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Effective material handling: guidelines for planning cleaning operations.

A major problem in the path of effective material handling in foundries lies in persuading foundry managers to spend as much time on post-casting operations as they do on melting and pouring. There is the general feeling still prevalent in many foundries that casting finishing is of secondary importance. For example, I talked to a finishing room employee recently.

He was expertly handling a cutoff machine at a riser and sprue cutoff station in a typical, busy foundry. Without looking away from his work, he said, Sure, casting's important. Just ask the guys on the pouring line. Need a good casting to make a good part. But the real work is right here. We make the difference. You can't ship it and bill it 'til we're finished with it.'

He was right on both counts. Good castings are important; how well a foundry does its melting and molding is a mark of a successful company. An often unstated part of the success equation, however, is how efficiently a foundry handles the materials it must reclaim or get ready for shipping.

Often an orphan in the scheme of product flow planning, too many foundries pay scant attention to routing a casting through shakeout, cleaning and finishing. Moving molten metal around involves incisive planning lest expensive heat be lost and a melt compromised. Automation of molten metal handling is an accepted and advancing science. Handling castings can be, but too often is not.

Effective Material Handling

Moving materials economically involves a system that provides the most suitable flow for a particular casting mix and it does this by factoring in casting finishing requirements and the physical features of the cleaning facility. Once the category of metal type is defined, determining cleaning operational sequences is possible. They are determined by operating and engineering personnel who define the required finishing operations, material conservation demands and related material handling.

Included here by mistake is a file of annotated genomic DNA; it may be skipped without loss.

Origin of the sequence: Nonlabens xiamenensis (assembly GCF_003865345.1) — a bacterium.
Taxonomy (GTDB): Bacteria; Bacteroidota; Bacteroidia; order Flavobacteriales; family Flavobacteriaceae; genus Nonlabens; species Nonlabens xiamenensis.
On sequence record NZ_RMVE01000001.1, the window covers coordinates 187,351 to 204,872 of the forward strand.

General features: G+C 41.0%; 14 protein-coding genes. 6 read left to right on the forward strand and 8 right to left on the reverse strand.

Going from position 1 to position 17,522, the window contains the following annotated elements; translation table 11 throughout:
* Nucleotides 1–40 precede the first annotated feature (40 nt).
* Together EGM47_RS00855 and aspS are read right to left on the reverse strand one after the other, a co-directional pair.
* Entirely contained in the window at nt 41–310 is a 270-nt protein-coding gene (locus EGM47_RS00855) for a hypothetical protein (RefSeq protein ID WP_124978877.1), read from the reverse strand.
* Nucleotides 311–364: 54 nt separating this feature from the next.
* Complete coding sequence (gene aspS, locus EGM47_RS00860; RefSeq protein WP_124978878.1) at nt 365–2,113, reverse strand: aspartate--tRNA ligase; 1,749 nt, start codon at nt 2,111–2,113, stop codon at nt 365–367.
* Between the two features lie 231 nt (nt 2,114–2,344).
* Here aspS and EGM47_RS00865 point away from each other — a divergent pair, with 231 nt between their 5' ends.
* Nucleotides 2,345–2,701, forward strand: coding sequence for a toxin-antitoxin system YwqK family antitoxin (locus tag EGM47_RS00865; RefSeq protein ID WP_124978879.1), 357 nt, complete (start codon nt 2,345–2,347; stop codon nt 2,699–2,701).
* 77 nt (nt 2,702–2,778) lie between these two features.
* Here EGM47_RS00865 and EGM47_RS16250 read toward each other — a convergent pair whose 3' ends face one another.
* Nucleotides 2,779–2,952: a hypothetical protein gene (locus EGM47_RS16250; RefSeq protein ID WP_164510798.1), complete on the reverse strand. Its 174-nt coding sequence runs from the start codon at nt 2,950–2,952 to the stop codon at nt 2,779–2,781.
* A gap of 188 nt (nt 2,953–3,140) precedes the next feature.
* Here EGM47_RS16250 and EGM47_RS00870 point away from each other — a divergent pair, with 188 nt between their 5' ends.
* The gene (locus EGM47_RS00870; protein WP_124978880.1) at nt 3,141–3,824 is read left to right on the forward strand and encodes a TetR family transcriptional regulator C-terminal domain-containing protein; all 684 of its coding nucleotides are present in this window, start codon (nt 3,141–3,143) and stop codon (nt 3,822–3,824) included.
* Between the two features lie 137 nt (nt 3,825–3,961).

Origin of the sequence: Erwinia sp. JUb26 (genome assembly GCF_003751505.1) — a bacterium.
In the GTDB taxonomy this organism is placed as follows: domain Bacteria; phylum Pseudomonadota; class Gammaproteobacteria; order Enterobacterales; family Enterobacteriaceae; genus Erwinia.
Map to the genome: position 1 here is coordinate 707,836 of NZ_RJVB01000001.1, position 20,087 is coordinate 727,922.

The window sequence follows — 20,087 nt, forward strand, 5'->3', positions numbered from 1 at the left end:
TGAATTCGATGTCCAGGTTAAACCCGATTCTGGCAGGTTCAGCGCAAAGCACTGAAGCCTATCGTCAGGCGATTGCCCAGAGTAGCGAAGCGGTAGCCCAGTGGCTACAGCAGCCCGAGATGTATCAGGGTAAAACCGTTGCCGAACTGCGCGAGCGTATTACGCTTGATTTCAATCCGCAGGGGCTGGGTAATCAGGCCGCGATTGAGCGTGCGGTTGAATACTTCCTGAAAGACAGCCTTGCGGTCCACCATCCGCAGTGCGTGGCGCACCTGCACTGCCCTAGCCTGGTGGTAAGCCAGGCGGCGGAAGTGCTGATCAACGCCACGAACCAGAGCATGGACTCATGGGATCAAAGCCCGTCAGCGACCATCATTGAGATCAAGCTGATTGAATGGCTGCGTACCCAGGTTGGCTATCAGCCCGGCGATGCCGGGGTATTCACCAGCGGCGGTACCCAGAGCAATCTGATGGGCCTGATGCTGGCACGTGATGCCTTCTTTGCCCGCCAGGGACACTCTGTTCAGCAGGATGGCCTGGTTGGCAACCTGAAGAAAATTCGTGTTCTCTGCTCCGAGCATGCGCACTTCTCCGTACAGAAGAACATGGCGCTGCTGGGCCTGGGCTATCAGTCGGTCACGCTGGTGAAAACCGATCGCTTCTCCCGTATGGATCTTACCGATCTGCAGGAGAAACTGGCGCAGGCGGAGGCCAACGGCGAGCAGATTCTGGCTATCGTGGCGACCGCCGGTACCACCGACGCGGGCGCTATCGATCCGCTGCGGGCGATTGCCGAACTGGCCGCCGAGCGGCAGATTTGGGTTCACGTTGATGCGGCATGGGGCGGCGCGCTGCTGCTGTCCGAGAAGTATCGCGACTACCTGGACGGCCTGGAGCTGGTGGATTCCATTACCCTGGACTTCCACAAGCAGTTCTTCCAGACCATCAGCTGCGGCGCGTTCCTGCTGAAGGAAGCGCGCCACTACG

Foundry practices determine, for example, whether or not oil sand, hotbox, coldbox cores with core rods or CO2 cores with their inherent breakdown difficulties will require a separate core knockout operation necessitating additional handling.

They also will determine if the castings enter the cleaning room as significant quantities of the same lot or as a mixture of castings that may require sorting before blasting. Each operational step requires consideration for extra material handling and determines the most practical processes and techniques for moving materials. These might include arc-air versus torch burning for riser removal, arc-air versus chipping for fin removal, shot versus sandblast and shearing versus cutoff saws. Each casting brings with it individual processing and handling needs.

Equipment Selection

Before determining equipment needs, it is necessary to complete a cleaning operations evaluation and weigh material movement options for each cleaning operation. The next step is to select the proper material handling equipment based on the specific characteristics of the castings. These can be separated into two categories-material handling and auxiliary.

Material handling equipment should be selected on the basis of production rate and casting mix. Knowing whether production runs will be short or long, the casting size and complexity, whether heavily cored or fragile all are factors that influence material handling methods and machinery.

Peculiarities of the metal poured and any factors relative to the experience, trainability or wage rates of the labor force also may affect consideration of highly sophisticated, automated or auxiliary material handling equipment.

Auxiliary handling equipment includes cranes, hoists, conveyors, lift trucks, work assists and skids, pallets or boxes. They are selected to move materials between operations and work-stations.

New auxiliary processes that apply material handling equipment functions might include high frequency shakeouts, automatic casting inspection, coordinate measuring systems, machine vision inspection systems, robots and computer vision systems for sorting.

Sand Conservation